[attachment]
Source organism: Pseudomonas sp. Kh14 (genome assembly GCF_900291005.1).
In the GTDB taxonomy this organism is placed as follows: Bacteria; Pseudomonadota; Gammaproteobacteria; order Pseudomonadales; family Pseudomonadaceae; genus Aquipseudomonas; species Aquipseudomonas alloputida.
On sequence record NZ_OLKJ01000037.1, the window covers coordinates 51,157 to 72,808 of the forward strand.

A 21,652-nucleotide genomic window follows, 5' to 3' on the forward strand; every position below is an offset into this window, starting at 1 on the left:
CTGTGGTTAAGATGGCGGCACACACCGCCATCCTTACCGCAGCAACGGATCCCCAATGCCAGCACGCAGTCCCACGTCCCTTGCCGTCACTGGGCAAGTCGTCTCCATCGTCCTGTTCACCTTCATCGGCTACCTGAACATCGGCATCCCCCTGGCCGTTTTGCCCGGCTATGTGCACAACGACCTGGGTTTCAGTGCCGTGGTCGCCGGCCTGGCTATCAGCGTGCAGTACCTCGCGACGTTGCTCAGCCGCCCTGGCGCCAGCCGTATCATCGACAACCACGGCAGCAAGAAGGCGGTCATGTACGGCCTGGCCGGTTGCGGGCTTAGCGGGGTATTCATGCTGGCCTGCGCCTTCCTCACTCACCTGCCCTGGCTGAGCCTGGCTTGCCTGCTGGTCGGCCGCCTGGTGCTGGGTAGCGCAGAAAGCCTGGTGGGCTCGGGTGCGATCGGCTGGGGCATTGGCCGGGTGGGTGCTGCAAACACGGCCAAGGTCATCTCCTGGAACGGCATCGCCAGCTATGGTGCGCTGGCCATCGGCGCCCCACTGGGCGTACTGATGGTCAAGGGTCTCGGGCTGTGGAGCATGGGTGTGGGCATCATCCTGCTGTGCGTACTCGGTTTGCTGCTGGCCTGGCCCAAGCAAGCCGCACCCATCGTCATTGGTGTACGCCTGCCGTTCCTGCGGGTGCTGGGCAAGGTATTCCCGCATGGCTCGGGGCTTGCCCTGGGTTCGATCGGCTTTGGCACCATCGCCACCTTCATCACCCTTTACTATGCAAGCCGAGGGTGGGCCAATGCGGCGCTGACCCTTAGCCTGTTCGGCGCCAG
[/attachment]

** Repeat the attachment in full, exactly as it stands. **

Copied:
Source organism: Pseudomonas sp. Kh14 (genome assembly GCF_900291005.1).
In the GTDB taxonomy this organism is placed as follows: Bacteria; Pseudomonadota; Gammaproteobacteria; order Pseudomonadales; family Pseudomonadaceae; genus Aquipseudomonas; species Aquipseudomonas alloputida.
On sequence record NZ_OLKJ01000037.1, the window covers coordinates 51,157 to 72,808 of the forward strand.

A 21,652-nucleotide genomic window follows, 5' to 3' on the forward strand; every position below is an offset into this window, starting at 1 on the left:
CTGTGGTTAAGATGGCGGCACACACCGCCATCCTTACCGCAGCAACGGATCCCCAATGCCAGCACGCAGTCCCACGTCCCTTGCCGTCACTGGGCAAGTCGTCTCCATCGTCCTGTTCACCTTCATCGGCTACCTGAACATCGGCATCCCCCTGGCCGTTTTGCCCGGCTATGTGCACAACGACCTGGGTTTCAGTGCCGTGGTCGCCGGCCTGGCTATCAGCGTGCAGTACCTCGCGACGTTGCTCAGCCGCCCTGGCGCCAGCCGTATCATCGACAACCACGGCAGCAAGAAGGCGGTCATGTACGGCCTGGCCGGTTGCGGGCTTAGCGGGGTATTCATGCTGGCCTGCGCCTTCCTCACTCACCTGCCCTGGCTGAGCCTGGCTTGCCTGCTGGTCGGCCGCCTGGTGCTGGGTAGCGCAGAAAGCCTGGTGGGCTCGGGTGCGATCGGCTGGGGCATTGGCCGGGTGGGTGCTGCAAACACGGCCAAGGTCATCTCCTGGAACGGCATCGCCAGCTATGGTGCGCTGGCCATCGGCGCCCCACTGGGCGTACTGATGGTCAAGGGTCTCGGGCTGTGGAGCATGGGTGTGGGCATCATCCTGCTGTGCGTACTCGGTTTGCTGCTGGCCTGGCCCAAGCAAGCCGCACCCATCGTCATTGGTGTACGCCTGCCGTTCCTGCGGGTGCTGGGCAAGGTATTCCCGCATGGCTCGGGGCTTGCCCTGGGTTCGATCGGCTTTGGCACCATCGCCACCTTCATCACCCTTTACTATGCAAGCCGAGGGTGGGCCAATGCGGCGCTGACCCTTAGCCTGTTCGGCGCCAG